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Stage Review : 'Wife's' Tale Of Brides And Gloom

January 17, 1987|DAN SULLIVAN | Times Theater Critic

It's interesting to read in the program notes for "The Stick Wife" at the Los Angeles Theatre Center that playwright Darrah Cloud has studied photography. Her play is seen as if through a distorting lens, its images sharp but strangely contoured. She's forcing an effect to make a point.

She forces it to the point of monotony, but the message certainly gets across. It's criminal for a woman to "stand behind her man" when she's really cowering behind him. Stand behind yourself --and other women.

The time is 1963, the scene a white working-class neighborhood in Birmingham, Ala. (Pavel M. Dobrusky's design is appropriately discouraging.) It's a Sunday morning, and a black church across town is about to be fire-bombed, killing four little girls.

Ed's wife, Jessie (Anne Gee Byrd), doesn't know what's coming. But she does know that something's up from the way that her husband stomps out of the house without hardly stopping to insult her at all. (Gene Ross plays Ed--not a fun guy.)

Jessie doesn't know and doesn't want to know. She and her fellow wives (played by Chris Weatherhead and Camilla Carr) have a policy of closing their eyes to everything unpleasant in their lives, which includes just about everything. So they OD on Coke, sugar doughnuts and (Jessie's hang-up) doing the wash.

They tend to agree with their husbands (Richard Dean and Larry Drake) that women shouldn't just play dumb, but be dumb. Because the enemy is out there--Negroes, Jews, men in suits from the Justice Department. If the enemy should get to their husbands, too bad for them.

They're "nothing without a man" (the phrase comes up twice in the play). But when Jessie gets terrorized by the other husbands, under the guise of protecting the jailed Ed, she and her friends get a clearer picture of who the enemy really is.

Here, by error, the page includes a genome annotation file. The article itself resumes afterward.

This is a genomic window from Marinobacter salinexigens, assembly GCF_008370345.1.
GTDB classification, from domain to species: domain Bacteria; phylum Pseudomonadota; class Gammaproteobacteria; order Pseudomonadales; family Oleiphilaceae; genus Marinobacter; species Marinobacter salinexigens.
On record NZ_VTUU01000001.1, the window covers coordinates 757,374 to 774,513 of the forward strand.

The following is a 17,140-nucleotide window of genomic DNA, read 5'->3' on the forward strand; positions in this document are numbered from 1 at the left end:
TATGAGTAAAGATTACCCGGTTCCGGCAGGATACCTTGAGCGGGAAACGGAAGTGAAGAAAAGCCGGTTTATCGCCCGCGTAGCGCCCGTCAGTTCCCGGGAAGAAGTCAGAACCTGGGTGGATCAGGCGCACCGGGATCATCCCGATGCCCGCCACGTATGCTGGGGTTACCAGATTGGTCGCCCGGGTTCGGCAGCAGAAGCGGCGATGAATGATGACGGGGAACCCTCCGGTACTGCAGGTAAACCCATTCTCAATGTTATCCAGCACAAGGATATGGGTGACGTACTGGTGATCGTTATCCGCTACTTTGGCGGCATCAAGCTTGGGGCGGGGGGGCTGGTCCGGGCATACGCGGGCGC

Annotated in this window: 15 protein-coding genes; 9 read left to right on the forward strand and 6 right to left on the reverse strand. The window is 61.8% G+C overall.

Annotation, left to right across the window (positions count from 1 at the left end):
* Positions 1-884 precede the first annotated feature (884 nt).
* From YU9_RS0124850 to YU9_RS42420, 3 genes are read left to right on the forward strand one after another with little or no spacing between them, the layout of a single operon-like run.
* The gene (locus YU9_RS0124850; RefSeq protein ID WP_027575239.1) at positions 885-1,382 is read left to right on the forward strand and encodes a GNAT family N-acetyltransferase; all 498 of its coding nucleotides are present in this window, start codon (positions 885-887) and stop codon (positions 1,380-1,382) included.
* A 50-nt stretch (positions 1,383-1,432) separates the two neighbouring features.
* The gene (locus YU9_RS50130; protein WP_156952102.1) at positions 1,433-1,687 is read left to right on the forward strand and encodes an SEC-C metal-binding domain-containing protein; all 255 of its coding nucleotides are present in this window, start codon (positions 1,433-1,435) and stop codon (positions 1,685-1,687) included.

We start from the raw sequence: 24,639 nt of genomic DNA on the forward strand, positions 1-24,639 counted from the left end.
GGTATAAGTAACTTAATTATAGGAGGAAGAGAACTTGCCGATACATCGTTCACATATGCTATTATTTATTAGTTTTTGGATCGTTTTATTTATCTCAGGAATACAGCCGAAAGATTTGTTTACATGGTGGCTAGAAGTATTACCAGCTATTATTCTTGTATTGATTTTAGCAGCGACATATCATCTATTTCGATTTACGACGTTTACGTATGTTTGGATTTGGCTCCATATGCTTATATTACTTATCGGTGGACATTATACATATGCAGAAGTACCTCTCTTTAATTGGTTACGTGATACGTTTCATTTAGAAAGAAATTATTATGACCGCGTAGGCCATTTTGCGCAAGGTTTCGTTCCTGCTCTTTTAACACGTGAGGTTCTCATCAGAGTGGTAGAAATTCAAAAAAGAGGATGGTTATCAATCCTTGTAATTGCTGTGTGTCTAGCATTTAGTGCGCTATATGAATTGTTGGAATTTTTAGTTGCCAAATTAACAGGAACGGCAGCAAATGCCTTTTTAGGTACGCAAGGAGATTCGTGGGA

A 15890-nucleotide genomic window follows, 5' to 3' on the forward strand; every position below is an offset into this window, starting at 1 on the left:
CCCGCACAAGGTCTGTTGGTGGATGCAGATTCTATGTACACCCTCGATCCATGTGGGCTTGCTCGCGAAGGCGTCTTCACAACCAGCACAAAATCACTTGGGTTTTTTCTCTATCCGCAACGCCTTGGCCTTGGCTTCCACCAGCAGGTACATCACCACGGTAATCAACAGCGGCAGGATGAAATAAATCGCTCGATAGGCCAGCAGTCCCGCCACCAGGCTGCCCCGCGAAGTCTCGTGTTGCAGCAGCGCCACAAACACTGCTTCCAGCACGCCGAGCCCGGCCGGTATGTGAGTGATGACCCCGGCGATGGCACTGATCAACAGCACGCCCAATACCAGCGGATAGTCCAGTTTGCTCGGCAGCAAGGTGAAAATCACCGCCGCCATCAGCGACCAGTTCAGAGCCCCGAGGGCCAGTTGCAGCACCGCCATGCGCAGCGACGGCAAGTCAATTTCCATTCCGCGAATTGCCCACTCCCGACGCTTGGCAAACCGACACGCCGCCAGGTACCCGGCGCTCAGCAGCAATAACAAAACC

The women go to the battlements--quite literally: Ed left some shotguns around--and enjoy a night of empowerment. But in the morning, things are back to normal, for Birmingham. This is the first American play in memory where "guess we'd better get back home" signals an unhappy ending.

The play was inspired by Cloud's reading that one of the Birmingham bombers actually was turned in by his wife. A realistic play on that theme might have been more useful than this attempt to make an absurdist-feminist myth of it, but a playwright has got to be allowed her methods.

And her method does allow a spooky sense of the midnight battle between men and women--with the men seen as marauding rapists and the women as wild gun-toting witches. The most effective moment of Roberta Levitow's production is the mood change at the end of the play, when the spell is over and the sense of everyday life resumes.

But Cloud's distorting lens is so strong that even everyday life here suggests the comings and goings in a home for the feeble-minded. The husbands behave in an incredibly demeaning way to the wives, and the wives do nothing but cringe and look at the floor. The women do, though, fight with one another at the drop of a hat--including a ludicrous spitting contest.

Message: Men have driven women crazy. Message received. But the demonstration gets boring. The three husbands in the play really come down to the same redneck brute, just as the three wives come down to the same abused slavey. One couple, deeply observed, would have done the work of the play with time left over.

Cloud also works for a kind of poetry here. "White people shine like a new dime in the sun," one of the women will say, swigging her Coke. It's a writer's line: The actor can't make it work in terms of the character. Similarly the opening image of the second act--Jessie's clotheslines full of red prom dresses--is a striking conceit, but is only barely viable within the context of the play.

But at one point Cloud hits dramatic gold. Jessie finds a certain reddish stain on Ed's coveralls after the bombing. She looks at it with an eye to cleaning it, but says sadly: "I don't think that will come out." There's tragedy, in one common phrase. Otherwise, "The Stick Wife" is too often an essay in distorted stick figures.

'THE STICK WIFE' Darrah Cloud's play, at the Los Angeles Theatre Center. Director Roberta Levitow. Set, lighting and costume design by Pavel M. Dobrusky. Sound Jon Gottlieb. Dramaturge Mame Hunt. Stage manager Maria Schmidt. With Gene Ross, Anna Gee Byrd, Chris Weatherhead, Larry Drake, Camilla Carr, Richard Dean. Plays Tuesdays-Sundays at 8 p.m., with Saturday-Sunday matinees at 2. Closes March 1. 514 S. Spring St. (213) 627-5599.

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